As you've become accustomed to, this third episode of season two is brought to you from the "murder closet" by hosts and producers and CEOs/CTOs/CFOs of the Sub Pop Podcast: Alissa Atkins and Arwen Nicks.
This episode is, loosely, the “Portland” episode. More specifically it’s the “sitting on the ground with men in Portland” episode. More specifically still, it’s the “Arwen sitting on the ground with two men (separately) in Portland, Oregon, so obviously this isn’t a comprehensive ‘this-is-Portland’ episode” episode.
Let’s do a little brush up on Portland for those who need a refresher.
Portland, Oregon, as mentioned in the show, is approximately 180 miles south of Sub Pop’s home base of Seattle, Washington. That means Portland used to be three hours away by motor car. Now it takes between five and 15 hours. As an alternative to driving, you can take the train. That will take you three to seven hours. Anyway, Portland is the closest next-biggest city to Seattle that is still in the United States.
Sub Pop has a long, and, among the employees at least, somewhat foggily-remembered history of working with artists from the Portland region. In an email thread (alluded to in the show) gathering names of artists that we’ve worked with, from an initial guess (by one of the hosts who shall remain nameless) of these bands…
… ten people on the staff(*) compiled this, more comprehensive list of Portland-based bands, past and present, that Sub Pop and/or Hardly Art has worked with (in alphabetical order):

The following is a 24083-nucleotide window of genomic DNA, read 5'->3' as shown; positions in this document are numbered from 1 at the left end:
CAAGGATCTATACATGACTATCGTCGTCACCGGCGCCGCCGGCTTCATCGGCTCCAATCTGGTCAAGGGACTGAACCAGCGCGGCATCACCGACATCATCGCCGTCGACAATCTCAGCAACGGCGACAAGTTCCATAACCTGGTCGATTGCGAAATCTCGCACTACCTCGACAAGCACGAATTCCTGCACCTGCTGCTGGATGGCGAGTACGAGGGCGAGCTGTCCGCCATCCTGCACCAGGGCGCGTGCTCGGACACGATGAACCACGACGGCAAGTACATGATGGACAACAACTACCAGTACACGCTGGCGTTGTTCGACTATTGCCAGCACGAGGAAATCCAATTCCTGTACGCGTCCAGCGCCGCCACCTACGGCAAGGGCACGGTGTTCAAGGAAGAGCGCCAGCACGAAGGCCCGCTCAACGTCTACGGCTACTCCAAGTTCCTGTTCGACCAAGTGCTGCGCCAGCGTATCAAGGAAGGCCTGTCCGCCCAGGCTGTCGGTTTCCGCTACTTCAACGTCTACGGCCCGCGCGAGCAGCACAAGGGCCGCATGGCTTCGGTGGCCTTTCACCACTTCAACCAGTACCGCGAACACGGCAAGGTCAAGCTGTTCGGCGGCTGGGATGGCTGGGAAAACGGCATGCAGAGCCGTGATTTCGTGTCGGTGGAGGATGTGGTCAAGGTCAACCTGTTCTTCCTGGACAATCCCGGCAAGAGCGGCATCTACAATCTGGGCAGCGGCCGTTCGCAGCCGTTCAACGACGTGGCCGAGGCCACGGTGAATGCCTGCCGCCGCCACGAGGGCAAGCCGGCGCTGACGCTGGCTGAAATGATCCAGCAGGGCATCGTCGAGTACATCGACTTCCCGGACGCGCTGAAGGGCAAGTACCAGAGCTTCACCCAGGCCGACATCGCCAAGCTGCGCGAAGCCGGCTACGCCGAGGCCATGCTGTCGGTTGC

- Blitzen Trapper
- Crackerbash (not much to see there…)
- Dead Moon
- Eric Matthews
- Fruit Bats
- The Helio Sequence
- Kyle Craft
- Poison Idea
- The Shins (“…sorta?” -Alissa)
- The Spinanes
- Steve “traitor” Turner of Mudhoney (via Mark Arm… of Mudhoney)
- The Thermals
- Ugly Casanova
(*: Staff people who helped compile the list: Alissa, Cassidy, Chris (E.), Dean, Frank, Jason, Jonathan Poneman, Mark Arm, Nick (T.), Tony)
Nineteen bands. By my calculations, with access to the most up-to-the-minute, most accurate data available, that is about 4.3% (“four point three percent”) of the artists that have ever released something on the label. Def signif.
Enough of that.
Guest one on season two, episode three of the Sub Pop Podcast is Portland’s Hutch Harris. You might know Hutch Harris from his band The Thermals and the three LPs they released on Sub Pop. The Thermals have continued to release music after those Sub Pop records: first on Kill Rock Stars and more recently on Saddle Creek.
Here is a probably-very-old promo photo of The Thermals, taken by photographer unknown (sorry!).
(It looks like they are in Portland. One thing I forgot to mention about Portland: it has a river. And lots of bridges crossing that river.)
As mentioned in the show, Hutch contributes a lot of writing to The Talkhouse, which, as far as I can determine, is a place where artists talk (write) about art that is generally not their own. And then maybe the artist whose art it is gets in on the conversation, too. And they have a podcast.